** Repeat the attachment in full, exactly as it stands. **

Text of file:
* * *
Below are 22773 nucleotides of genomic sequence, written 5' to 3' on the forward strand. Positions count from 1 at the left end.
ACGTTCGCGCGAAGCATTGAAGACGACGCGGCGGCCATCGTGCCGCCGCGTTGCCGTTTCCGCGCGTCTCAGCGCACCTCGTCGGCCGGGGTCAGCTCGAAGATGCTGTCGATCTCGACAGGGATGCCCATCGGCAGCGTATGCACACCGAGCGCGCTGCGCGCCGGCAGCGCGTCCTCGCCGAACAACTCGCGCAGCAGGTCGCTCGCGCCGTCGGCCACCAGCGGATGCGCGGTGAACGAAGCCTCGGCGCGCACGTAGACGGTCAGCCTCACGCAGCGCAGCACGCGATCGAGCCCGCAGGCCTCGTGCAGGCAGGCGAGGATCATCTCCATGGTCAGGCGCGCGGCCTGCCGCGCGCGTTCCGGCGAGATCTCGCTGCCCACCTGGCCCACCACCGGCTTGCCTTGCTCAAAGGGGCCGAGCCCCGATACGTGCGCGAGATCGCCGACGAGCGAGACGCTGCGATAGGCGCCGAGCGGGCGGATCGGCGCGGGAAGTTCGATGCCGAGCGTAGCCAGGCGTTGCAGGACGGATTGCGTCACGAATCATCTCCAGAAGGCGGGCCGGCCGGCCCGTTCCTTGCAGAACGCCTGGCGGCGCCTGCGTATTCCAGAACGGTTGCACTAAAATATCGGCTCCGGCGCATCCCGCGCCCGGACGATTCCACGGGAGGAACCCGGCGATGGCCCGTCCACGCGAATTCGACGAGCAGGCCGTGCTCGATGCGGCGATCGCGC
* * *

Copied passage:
Below are 22773 nucleotides of genomic sequence, written 5' to 3' on the forward strand. Positions count from 1 at the left end.
ACGTTCGCGCGAAGCATTGAAGACGACGCGGCGGCCATCGTGCCGCCGCGTTGCCGTTTCCGCGCGTCTCAGCGCACCTCGTCGGCCGGGGTCAGCTCGAAGATGCTGTCGATCTCGACAGGGATGCCCATCGGCAGCGTATGCACACCGAGCGCGCTGCGCGCCGGCAGCGCGTCCTCGCCGAACAACTCGCGCAGCAGGTCGCTCGCGCCGTCGGCCACCAGCGGATGCGCGGTGAACGAAGCCTCGGCGCGCACGTAGACGGTCAGCCTCACGCAGCGCAGCACGCGATCGAGCCCGCAGGCCTCGTGCAGGCAGGCGAGGATCATCTCCATGGTCAGGCGCGCGGCCTGCCGCGCGCGTTCCGGCGAGATCTCGCTGCCCACCTGGCCCACCACCGGCTTGCCTTGCTCAAAGGGGCCGAGCCCCGATACGTGCGCGAGATCGCCGACGAGCGAGACGCTGCGATAGGCGCCGAGCGGGCGGATCGGCGCGGGAAGTTCGATGCCGAGCGTAGCCAGGCGTTGCAGGACGGATTGCGTCACGAATCATCTCCAGAAGGCGGGCCGGCCGGCCCGTTCCTTGCAGAACGCCTGGCGGCGCCTGCGTATTCCAGAACGGTTGCACTAAAATATCGGCTCCGGCGCATCCCGCGCCCGGACGATTCCACGGGAGGAACCCGGCGATGGCCCGTCCACGCGAATTCGACGAGCAGGCCGTGCTCGATGCGGCGATCGCGC